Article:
web analytics
January 31, 2015 / 11 Shevat, 5775
 
At a Glance
InDepth
Sponsored Post


Home » InDepth » Monitor »

Israel And The Liberal Faith


Media-Monitor-logo

There is a widespread impression that prior to June 1967 Israel was beloved by American liberals, who turned lukewarm only when the Jewish state lost its underdog status. While most mainstream liberal politicians at the time were indeed pro-Israel, the same cannot be said for liberals in academia and in an often overlooked but influential source of elite opinion – the major Protestant denominations, which by the mid-1960′s were almost uniformly leftist in their political orientation.

The late Yale University chaplain William Sloane Coffin Jr., who gained notoriety in the 1960s for his militant antiwar stance, was an archetype of the trendy left-wing clergyman. Consider his offensive analysis of the Israel-Arab conflict, from a 2004 interview with Catholic New Times:

“As goyim (non-Jews), we have to be very sympathetic to a kind of persecution complex, a paranoia on the part of Jews…. However, it is possible that the oppressed long to be oppressors or they naturally react that way. I attack Sharon and his policies in the name of Judaism as I understand it…. So many Jews who know better refuse to criticize Israel…. It’s a little bit like a southern white in the 1950s being against segregation. Israel seems to latch on to loyalty and those who do criticize them are written out. No one will touch them.”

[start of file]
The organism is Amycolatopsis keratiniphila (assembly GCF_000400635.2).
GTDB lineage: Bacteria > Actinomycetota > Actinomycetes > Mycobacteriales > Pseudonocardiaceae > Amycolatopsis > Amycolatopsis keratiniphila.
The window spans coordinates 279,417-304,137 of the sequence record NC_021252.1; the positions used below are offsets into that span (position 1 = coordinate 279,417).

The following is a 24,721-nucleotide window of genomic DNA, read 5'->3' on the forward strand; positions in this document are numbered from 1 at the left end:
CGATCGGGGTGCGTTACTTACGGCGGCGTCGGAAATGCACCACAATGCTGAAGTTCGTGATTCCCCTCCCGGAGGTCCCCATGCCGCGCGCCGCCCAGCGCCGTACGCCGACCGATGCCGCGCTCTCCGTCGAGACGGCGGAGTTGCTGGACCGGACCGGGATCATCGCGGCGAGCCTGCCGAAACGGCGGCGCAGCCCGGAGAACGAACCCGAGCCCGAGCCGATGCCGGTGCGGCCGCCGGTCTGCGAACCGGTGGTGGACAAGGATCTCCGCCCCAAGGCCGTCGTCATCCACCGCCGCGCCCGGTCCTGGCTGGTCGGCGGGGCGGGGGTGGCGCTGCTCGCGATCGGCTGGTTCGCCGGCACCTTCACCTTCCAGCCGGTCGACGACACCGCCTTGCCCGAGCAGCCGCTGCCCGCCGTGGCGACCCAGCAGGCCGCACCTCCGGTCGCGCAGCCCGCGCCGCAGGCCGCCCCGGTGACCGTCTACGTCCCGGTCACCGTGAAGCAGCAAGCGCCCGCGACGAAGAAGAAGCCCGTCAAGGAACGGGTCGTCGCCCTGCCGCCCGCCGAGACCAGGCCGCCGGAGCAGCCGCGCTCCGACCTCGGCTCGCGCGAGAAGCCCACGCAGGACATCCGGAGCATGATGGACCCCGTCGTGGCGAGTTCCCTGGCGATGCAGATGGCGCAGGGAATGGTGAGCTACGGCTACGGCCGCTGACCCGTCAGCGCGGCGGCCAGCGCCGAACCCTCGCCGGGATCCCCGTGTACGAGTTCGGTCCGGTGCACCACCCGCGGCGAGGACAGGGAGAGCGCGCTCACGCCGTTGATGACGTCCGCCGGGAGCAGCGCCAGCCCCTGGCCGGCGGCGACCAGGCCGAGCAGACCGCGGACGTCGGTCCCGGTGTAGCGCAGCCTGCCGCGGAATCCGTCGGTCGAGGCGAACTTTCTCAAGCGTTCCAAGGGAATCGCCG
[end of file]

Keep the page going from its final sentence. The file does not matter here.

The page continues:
The animus toward Israel among left-wing clerics was evident long before settlements or Ariel Sharon emerged as convenient foils. On July 7, 1967, not a month after the end of the Six-Day War, the executive committee of the liberal National Council of Churches released a statement lambasting Israel for the “unilateral retention of lands she has occupied since June 5.”

That same day, a remarkable letter in The New York Times made the equation between Israelis and Nazis that in later years would become all too familiar:

“All persons who seek to view the Middle East problem with honesty and objectivity will stand aghast at Israel’s onslaught, the most violent, ruthless (and successful) aggression since Hitler’s blitzkrieg across Western Europe in the summer of 1940, aiming not at victory but at annihilation,” wrote Dr. Henry P. Van Dusen, a former president of Union Theological Seminary, the academic centerpiece of liberal Protestantism in America.

And then there was Dr. J.A. Sanders, one of Union Theological Seminary’s more prominent professors at the time, who, in decrying the injustices done to Arab refugees, wrote in the liberal journal Christian Century:

“Let us imagine that the United Nations decided that, to compensate for the crime of genocide against the American Indian, the state of New Jersey should be given to the remaining Indians in the United States…. And that the present inhabitants of New Jersey who did not wish to live under an Indian government in the newly created state of ‘Algonkin’ could live in tents and camps in New York, Pennsylvania and Delaware. A wildly impossible event, of course, but a not altogether unjust analogy.”